The Offensiveness of the Gospel



As our world continues to fight amongst ourselves – arguing about who is wrong, who is right. Who is offensive and who has been offended. While we weigh pros and cons of various sides, trying to make it through the minutia of conflicting information, it becomes hard to know right from wrong. And nothing has escaped the microscope of offense. A few months ago, a series of brands announced their plans to change their image, including Aunt Jemima, Uncle Ben’s, Mrs. Butterworth’s, Cream of Wheat and Land ‘O Lakes. This article isn’t about whether this is the right or wrong move. I’ve seen both support and outrage over this. And, as I’ve thought about it, I can’t help but think of how we as Christians have been doing this same thing for years…trying to re-brand and re-package Christianity, so we don’t come across as judgmental, insensitive or offensive.

But, the Bible IS offensive. There are verses upon verses that speak of it, including 1 Peter 2:7-8 which says, “So the honor is for you who believe, but for those who do not believe, ‘The stone that the builders rejected has become the cornerstone,” and ‘A stone of stumbling, and a rock of offense.’ They stumble because they disobey the word, as they were destined to do.” But, let’s table that…

Here’s the thing – we want to win souls for Jesus, but we don’t want to tell people they are sinners. That would offend them. So, we focus on the love of Jesus. I don’t disagree that Jesus’ love is worthy of discussion and a valuable tool in evangelism… After all, it was the love of Jesus that kept Him nailed to a cross to die a horrific, grotesque and agonizing death – for us. And, there are some who, unquestionably, will come to faith in Christ solely based on His love. And, that’s wonderful! Amazing! We need to celebrate them!

But, I want to show you today why we can’t re-brand Christianity entirely and we can’t worry about offending others with it. As previously stated, the Bible already says people will be offended, so we can’t solely focus on “God is love.” We can’t leave out important details like these:

  • We are all sinners who deserve death.
  • We can’t earn our way to heaven.
  • We are all in desperate need of a Savior.

Those are things we don’t want to talk about. After all, no one likes to be told they are wrong…that they aren’t enough…or that they can’t rely on themselves. Yet, I think of the words of Alice Cooper – yes, that Alice Cooper. He is a devout Christian, and he said in an interview once, “I needed the hell scared out of me – literally.”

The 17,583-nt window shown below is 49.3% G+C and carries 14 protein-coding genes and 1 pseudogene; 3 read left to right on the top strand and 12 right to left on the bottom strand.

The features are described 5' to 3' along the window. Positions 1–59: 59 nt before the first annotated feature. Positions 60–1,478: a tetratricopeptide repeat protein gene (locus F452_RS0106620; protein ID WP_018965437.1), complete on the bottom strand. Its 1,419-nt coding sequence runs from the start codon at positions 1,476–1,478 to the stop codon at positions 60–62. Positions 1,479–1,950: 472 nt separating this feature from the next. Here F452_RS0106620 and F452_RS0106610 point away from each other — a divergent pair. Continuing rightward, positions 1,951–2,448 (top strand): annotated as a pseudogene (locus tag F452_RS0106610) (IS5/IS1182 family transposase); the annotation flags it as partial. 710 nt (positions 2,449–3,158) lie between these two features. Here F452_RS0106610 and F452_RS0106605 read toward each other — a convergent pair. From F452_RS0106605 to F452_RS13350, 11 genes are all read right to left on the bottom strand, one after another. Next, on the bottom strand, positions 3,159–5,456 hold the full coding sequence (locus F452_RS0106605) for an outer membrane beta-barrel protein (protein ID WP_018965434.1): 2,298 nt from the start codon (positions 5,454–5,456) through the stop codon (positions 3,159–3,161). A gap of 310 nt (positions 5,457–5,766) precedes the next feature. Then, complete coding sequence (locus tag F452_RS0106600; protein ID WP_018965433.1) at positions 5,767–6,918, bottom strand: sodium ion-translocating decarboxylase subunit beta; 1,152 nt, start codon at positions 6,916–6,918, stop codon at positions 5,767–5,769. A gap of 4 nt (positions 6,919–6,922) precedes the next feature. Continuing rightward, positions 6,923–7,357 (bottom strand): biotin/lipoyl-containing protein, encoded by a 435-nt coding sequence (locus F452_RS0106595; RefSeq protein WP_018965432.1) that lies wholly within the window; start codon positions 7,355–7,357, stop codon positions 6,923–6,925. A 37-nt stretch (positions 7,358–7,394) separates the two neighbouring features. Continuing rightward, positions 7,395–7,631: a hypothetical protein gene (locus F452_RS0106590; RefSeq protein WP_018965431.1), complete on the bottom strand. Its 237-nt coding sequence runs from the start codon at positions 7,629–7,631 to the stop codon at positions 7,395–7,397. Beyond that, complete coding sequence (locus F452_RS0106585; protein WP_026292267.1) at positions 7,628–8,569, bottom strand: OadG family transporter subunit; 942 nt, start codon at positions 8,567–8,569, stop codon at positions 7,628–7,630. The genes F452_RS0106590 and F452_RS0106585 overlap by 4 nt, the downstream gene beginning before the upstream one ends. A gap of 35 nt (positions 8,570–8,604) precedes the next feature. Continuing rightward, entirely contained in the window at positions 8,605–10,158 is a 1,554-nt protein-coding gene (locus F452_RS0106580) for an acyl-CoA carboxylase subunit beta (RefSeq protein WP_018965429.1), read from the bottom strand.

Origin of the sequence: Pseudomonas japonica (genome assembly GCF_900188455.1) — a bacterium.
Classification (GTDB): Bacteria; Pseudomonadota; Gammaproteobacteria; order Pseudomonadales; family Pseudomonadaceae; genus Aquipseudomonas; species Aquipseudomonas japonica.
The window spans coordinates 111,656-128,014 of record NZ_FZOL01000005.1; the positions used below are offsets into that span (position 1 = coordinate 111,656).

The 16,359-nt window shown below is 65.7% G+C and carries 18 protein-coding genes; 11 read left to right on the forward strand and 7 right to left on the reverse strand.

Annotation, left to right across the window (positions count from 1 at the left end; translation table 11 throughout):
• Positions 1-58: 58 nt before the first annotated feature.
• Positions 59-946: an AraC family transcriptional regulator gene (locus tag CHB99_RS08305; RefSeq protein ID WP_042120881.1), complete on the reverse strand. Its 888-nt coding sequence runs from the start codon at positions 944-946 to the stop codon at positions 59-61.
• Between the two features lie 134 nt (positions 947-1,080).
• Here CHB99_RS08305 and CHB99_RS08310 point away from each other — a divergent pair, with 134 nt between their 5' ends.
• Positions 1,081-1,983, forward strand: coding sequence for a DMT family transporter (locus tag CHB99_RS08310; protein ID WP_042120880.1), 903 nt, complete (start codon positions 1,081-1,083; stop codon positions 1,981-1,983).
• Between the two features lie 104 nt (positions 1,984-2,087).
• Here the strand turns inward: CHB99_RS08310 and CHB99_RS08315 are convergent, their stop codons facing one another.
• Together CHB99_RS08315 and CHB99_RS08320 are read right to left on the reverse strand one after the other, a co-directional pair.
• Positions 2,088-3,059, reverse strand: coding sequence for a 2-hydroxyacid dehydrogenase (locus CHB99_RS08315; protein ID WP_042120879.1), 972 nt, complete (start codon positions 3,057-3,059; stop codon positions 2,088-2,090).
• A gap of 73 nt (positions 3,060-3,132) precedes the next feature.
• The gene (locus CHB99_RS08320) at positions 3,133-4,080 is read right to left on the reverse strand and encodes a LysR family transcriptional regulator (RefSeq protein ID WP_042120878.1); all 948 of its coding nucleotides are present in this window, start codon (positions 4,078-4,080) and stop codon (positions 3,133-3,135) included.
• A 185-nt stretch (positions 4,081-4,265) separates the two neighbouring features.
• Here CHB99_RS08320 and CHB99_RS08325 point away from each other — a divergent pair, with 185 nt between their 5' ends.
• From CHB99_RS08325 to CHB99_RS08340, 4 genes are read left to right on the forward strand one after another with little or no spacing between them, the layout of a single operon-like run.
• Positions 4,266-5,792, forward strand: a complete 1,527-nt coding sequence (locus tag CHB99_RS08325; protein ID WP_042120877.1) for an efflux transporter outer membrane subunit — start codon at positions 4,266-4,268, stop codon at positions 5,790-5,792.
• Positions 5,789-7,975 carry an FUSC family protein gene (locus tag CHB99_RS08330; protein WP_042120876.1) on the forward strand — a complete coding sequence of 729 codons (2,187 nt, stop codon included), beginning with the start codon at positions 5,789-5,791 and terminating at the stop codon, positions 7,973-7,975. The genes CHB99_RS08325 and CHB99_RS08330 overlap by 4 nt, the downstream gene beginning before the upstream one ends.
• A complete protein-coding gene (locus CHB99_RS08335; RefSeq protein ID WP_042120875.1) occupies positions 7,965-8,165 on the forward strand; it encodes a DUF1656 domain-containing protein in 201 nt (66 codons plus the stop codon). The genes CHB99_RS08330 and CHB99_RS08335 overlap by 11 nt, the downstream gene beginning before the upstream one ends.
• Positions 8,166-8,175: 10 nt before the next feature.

Here are the problems we face when we sanitize our evangelism too much:

  • Pride can’t be humbled into humility when people aren’t made to understand how much they need Jesus. It’s not enough to simply WANT Him – we have to understand that we also NEED Him.
  • Sinners can’t repent when we don’t fully appreciate our wrongdoings and how disdainful our sin is to a Holy God. And repentance isn’t just saying, “I’m sorry.” Repentance is about changing behaviors and turning away from sin. How can we change if we don’t understand the magnitude of our offense?
  • People can’t become fully dependent on God for everything if we don’t realize our desperate need for Him.
  • People can’t fully appreciate God’s love until we understand His mercy and grace. There are some who need to understand the depravity of their sin before they can truly appreciate the magnitude of God’s love.

The Apostle Paul wrote the majority of the New Testament and while he wrote often of God’s love, he never skirted the issue of this truth: We are all sinners who need saving and that salvation is found in Jesus Christ alone. Ephesians 2:8-9 are my favorite verses and are the verses that inspired the name of my blog. They say, “For by grace you have been saved through faith. And this is not your own doing; it is the gift of God, not a result of works, so that no one may boast.”

Paul also wrote, “I have become all things to all people, that by all means I might save some” (1 Corinthians 9:22b). He met people where they were. He didn’t try to present Jesus in a way so others wouldn’t be offended. Given how many times the man was beaten, flogged, stoned and even the way he was executed by beheading – I think we can all agree that plenty were offended by his words. But, he focused on speaking truth. And, the truth of the Gospel, includes both God’s love as well as His demand for justice. Usually, when we refer to “for all have sinned and fall short of the glory of God,” we stop. But, let’s look at the verses that follow in Romans 3:23-26: “For all have sinned and fall short of the glory of God, and are justified by his grace as a gift, through the redemption that is in Christ Jesus, whom God put forward as a propitiation by his blood, to be received by faith. This was to show God’s righteousness, because in his divine forbearance he had passed over former sins. It was to show his righteousness at the present time, so that he might be just and the justifier of the one who has faith in Jesus.”

It’s not about our goodness, it’s about God’s. Our sin caused a chasm that God Himself, in His love, rectified. And, to fully understand that, we have to understand that His love isn’t because we deserve it… We don’t. But, because God is good and loving and merciful, He gives it.

As we continue in our efforts for evangelism, and try to brand Christianity, let us remember that it’s more than “God is love.” It’s about “God is merciful,” too.

 


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